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Vulnerability of water resources to climate change and human impact: scenario analysis of the Zayandeh Rud river basin in Iran

Javadinejad, Safieh (2016)
Ph.D. thesis, University of Birmingham.

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Water supplies have been meeting strict experiments all over the world and the tendencies of reducing precipitations and rising temperatures in the arid and semi-arid of the Middle-East region (such as Iran) aggravate this condition during the last few decades. A proper water planning needs productive Integrated Water Resource Management models that can respond these complicated troubles.
The aim of this study was to develop a structure for applicable and efficient risk control of water supplies through drought. This management structure combines hydrological, socio-economic and water organization models. The methodology has three factors: 1) the statistical possessions of drought characterisation and drought trend in terms of space-time were examined and thresholds of drought warning are evaluated to assist as drivers for control programmes. 2) A water-planning model was applied to combine water accessibility and demand and examine the reliability of the water system to deliver the water to demand sites during the normal and drought episodes. 3) The model was used to estimates the future impacts of climate alteration, through driving them with simulations from an ensemble of statically downscaled CMIP5 model for the severest scenario in the 21st century. Moreover, some potential management plans that decrease the future hazard of water shortage were evaluated. The methods were tested in a case study in the Zayandeh Rud River basin in Iran. The results indicated the important roles of both meteorological and anthropogenic elements on occurrence of drought and water shortages for past and future time.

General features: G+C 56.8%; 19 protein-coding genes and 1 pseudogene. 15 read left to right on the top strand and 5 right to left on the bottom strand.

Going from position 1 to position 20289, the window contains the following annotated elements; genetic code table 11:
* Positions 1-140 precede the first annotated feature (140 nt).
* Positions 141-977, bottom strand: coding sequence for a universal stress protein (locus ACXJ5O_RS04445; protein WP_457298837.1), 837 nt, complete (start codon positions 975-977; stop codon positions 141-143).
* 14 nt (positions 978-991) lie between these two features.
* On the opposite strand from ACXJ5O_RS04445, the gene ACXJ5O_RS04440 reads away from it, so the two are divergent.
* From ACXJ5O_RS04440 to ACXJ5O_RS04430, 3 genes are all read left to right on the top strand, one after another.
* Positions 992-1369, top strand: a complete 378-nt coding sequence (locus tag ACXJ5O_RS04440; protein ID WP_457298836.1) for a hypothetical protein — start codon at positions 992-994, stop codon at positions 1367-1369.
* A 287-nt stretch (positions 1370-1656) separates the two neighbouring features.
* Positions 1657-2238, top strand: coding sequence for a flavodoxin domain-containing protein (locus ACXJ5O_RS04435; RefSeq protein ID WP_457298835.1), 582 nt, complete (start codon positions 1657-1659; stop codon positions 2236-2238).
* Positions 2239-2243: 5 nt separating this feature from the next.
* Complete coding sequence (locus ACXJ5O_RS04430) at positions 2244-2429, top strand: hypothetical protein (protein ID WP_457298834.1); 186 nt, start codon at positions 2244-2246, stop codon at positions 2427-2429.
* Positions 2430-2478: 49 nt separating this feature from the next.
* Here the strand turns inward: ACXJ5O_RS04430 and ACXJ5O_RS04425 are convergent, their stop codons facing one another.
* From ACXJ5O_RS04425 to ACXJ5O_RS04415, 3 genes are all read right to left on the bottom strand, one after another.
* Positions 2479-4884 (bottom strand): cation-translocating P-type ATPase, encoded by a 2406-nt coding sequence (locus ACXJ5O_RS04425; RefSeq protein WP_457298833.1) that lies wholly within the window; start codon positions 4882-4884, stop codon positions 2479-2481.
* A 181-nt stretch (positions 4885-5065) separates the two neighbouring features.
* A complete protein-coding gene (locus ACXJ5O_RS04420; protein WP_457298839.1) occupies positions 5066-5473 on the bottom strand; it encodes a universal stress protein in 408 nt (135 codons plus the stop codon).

Type of Work:Ph.D. thesis.
Supervisor(s):Hannah, David M. and Widmann, Martin
School/Faculty:Colleges (2008 onwards) > College of Life & Environmental Sciences
Department:School of Geography, Earth and Environmental Sciences
Additional Information:

Subjects:GE Environmental Sciences
HD Industries. Land use. Labor
QE Geology
TD Environmental technology. Sanitary engineering
Institution:University of Birmingham
ID Code:7103
This unpublished thesis/dissertation is copyright of the author and/or third parties. The intellectual property rights of the author or third parties in respect of this work are as defined by The Copyright Designs and Patents Act 1988 or as modified by any successor legislation. Any use made of information contained in this thesis/dissertation must be in accordance with that legislation and must be properly acknowledged. Further distribution or reproduction in any format is prohibited without the permission of the copyright holder.
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